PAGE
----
There’s a song by John Lennon and Paul McCartney, “In My Life,” that I’ve always associated with human relationships, but after this weekend, I’ll link it to physical places—historic Jewish institutions like Camp Hess Kramer and Gindling Hilltop Camp, ravaged by the wildfires in California.
The email from Wilshire Boulevard Temple, the oldest congregation in Los Angeles, confirmed our worst fears:
“Although the full extent of the damage to Camp Hess Kramer and Gindling Hilltop Camp won’t be determined for some time, we know that it is severe. Among the buildings and areas lost to the fire at Hess Kramer are Baruch Hall, Gildred Hall, the climbing wall, Leadership Library, the dance platform, and the ark, along with several staff residences and all but two of the cabins. At Hilltop, all structures were lost with the exception of two cinder block staff housing units.”
According to Jake Glucksman, camp committee chair for Wilshire Boulevard Temple Camps, “While the camps have been impacted by past fires, this is the first natural fire that has caused such extensive damage and with such destructive force. Wilshire Boulevard Temple Camps were the first Jewish summer camps established west of the Mississippi. In more than 65 years of existence, we have never missed a summer camp session. [D]espite the obvious setbacks, we WILL have camp this summer.”
A third Jewish camp, JCA Shalom Camp also sustained major damage, but the extent is yet unknown because the main connecting road and bridge to enter that camp has been destroyed. Other Jewish institutions in the fire’s wake include Ilan Ramon Day School and Adat Elohim.
Wilshire Boulevard Temple opened Camp Hess Kramer in 1952 in Malibu’s beautiful canyons and hills. It was driven by the singular vision of Rabbi Alfred Wolf to engage Jewish American youth, which became the standard for the American Jewish Camp movement. Hess Kramer’s sister camp, Gindling Hilltop, opened in 1968 out of the demand to enroll more campers. Together, the two camps, one across the street from the Pacific Ocean, one literally atop a mountain, became the epicenter of Reform Jewish identity and community for generations of young Jews. Many went through the ranks from camper to counselor to staff, and some even became parents of current campers. For those of us who were there in the early years, many of us first-generation American Jews, it would be difficult to overstate the impact that Rabbi Wolf’s vision for the camps had in shaping our lives.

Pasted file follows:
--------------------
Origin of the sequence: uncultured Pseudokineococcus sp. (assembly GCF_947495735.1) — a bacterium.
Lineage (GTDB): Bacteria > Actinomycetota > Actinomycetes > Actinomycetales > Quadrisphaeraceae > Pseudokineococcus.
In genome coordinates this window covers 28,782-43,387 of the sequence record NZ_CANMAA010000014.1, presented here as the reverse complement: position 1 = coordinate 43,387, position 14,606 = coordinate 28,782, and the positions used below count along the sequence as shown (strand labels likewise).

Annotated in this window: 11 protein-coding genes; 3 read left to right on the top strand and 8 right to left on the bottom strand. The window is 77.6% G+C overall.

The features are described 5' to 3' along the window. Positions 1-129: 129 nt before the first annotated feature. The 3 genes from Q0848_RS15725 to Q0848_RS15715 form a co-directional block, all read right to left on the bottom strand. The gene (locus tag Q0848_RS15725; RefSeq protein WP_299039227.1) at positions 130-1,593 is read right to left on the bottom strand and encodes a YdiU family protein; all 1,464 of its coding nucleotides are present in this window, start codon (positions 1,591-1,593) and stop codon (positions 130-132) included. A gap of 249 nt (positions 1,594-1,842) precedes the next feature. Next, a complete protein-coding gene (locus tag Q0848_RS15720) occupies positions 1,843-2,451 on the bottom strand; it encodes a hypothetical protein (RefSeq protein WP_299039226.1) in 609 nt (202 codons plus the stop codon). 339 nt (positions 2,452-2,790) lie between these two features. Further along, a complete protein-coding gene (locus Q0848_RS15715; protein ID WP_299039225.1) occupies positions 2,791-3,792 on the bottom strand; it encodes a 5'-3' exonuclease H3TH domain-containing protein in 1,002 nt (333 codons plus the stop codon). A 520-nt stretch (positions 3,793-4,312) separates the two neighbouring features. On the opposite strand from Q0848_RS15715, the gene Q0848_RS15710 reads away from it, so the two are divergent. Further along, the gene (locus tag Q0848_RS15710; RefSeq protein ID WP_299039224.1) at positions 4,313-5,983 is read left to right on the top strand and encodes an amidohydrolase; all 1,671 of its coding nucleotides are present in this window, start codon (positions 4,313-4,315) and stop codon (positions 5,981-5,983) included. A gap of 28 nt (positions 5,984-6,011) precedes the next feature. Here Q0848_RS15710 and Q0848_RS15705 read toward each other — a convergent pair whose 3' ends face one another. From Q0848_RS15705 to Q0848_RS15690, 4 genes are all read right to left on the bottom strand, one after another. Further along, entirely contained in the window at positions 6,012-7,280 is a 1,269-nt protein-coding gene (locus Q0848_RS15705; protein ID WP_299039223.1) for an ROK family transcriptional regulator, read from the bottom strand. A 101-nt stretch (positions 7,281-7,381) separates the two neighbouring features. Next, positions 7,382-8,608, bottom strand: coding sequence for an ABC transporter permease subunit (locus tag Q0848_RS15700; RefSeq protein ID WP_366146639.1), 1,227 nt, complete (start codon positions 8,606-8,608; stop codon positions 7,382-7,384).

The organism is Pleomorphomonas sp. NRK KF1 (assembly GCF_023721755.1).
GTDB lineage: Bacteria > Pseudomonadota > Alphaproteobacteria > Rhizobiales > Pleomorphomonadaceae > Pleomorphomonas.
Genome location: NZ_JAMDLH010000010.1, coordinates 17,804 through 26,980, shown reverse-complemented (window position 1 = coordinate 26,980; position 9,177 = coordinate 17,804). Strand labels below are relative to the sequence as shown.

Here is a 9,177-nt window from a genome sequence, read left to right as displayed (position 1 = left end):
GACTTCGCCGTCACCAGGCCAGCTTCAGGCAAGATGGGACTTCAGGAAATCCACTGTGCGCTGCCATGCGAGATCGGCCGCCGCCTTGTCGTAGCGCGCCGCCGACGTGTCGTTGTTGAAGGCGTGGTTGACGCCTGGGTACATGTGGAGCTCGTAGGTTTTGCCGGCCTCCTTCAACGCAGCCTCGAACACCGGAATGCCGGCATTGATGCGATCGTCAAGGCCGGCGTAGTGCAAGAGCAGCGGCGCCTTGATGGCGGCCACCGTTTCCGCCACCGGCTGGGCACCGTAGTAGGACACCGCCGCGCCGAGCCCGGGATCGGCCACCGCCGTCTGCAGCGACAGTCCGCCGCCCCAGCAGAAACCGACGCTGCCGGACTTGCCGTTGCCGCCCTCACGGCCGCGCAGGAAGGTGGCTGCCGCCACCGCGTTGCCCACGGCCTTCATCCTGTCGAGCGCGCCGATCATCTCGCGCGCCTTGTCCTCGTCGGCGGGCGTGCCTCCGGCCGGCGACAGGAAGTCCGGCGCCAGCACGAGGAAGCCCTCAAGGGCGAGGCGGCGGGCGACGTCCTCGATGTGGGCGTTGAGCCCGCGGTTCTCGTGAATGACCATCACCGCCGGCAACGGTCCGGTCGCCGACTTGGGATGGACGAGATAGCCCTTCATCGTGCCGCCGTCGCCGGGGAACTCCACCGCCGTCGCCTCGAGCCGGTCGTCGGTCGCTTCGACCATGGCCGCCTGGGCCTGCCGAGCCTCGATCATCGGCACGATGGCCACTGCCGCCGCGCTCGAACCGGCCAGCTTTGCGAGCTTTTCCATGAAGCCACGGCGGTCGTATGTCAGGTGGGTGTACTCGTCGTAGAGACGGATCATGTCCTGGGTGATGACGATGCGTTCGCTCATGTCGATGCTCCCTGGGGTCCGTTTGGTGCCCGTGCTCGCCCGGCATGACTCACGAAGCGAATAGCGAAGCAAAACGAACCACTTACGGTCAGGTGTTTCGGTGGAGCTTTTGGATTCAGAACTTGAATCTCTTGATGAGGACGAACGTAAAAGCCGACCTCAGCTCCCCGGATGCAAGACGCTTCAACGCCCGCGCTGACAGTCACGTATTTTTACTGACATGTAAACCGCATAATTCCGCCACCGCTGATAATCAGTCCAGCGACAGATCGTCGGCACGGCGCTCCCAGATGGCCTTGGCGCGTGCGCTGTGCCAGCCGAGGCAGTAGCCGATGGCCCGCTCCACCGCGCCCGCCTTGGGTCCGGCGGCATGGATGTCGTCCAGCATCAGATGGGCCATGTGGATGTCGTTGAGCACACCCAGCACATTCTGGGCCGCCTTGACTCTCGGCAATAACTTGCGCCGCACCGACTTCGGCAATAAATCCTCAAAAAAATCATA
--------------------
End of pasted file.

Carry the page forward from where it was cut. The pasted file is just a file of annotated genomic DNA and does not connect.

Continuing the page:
Rabbi Alfred Wolf’s son, Dan Wolf, former vice president of corporate communications at the Walt Disney Co. and owner of Lone Wolf Writing Co., had this to say about how his father might feel about this tragedy: “I can say with absolute conviction that my father would be sad about the fire damage and would immediately be looking ahead on rebuilding the camp to be even better than before.”
For generations, Camp Hess Kramer and Gindling Hilltop served as our “safe places.” While there, we were free to be proud, loud, and vocal young Jews without fear of judgment or hatred. We needed these places then and still need them now more than ever in our fractured nation. Camp Hess Kramer and Gindling Hilltop were places that satisfied a deficit of belonging.
And while sense of belonging has to do with friendships and the experiences we shared, it was also very much connected to the physical. The smell of the eucalyptus trees; the footsteps we ran and hiked and danced into that earth; Rabbi Wolf’s Inspiration Point, the enormous menorah on top of a hill that somehow has miraculously survived. Personally, camp was about shaping my individual relationship as a young person with God and Judaism in a beautiful, calm natural space that nurtured my young spirit. As a young person growing up in a small town in the 1960s and 1970s, this was no small thing.
In a Havdalah service this past Saturday night, camp Rabbi David Eshel spoke to our loss and the collective will to rebuild: “We remember God spoke to Moses through the burning bush to inspire our people to freedom. God led us through the wilderness with a pillar of fire. This flame will not destroy … rather this flame will light our way to a bright, bright future.”
Camp alumna Andrea Cohen, a former casting director and currently a preschool teacher, poignantly expressed on Facebook what so many of us bound by the Wilshire Boulevard Temple Camps feel: “The yellow buses would arrive and leave on the lower field. … I can remember looking out at the horizon, watching them through the shimmers in the warm air. I guess that’s what the memories are. Shimmery and I want to hold on to them more tightly than I am able. …”
This weekend I searched for ways to honor and sanctify the loss of a place, whether by human or natural forces, as we do for the loss of a loved one. I’ve not yet found an answer, but have come up with one for myself. Tonight, as the sun sets on our fragile planet and broken hearts, I will light a yahrzeit candle and recite the mourner’s prayer for my beloved places, our beloved shimmery places.
More information about Wilshire Boulevard Temple Camps and rebuilding efforts can be found at https://www.wbtcamps.org/recovery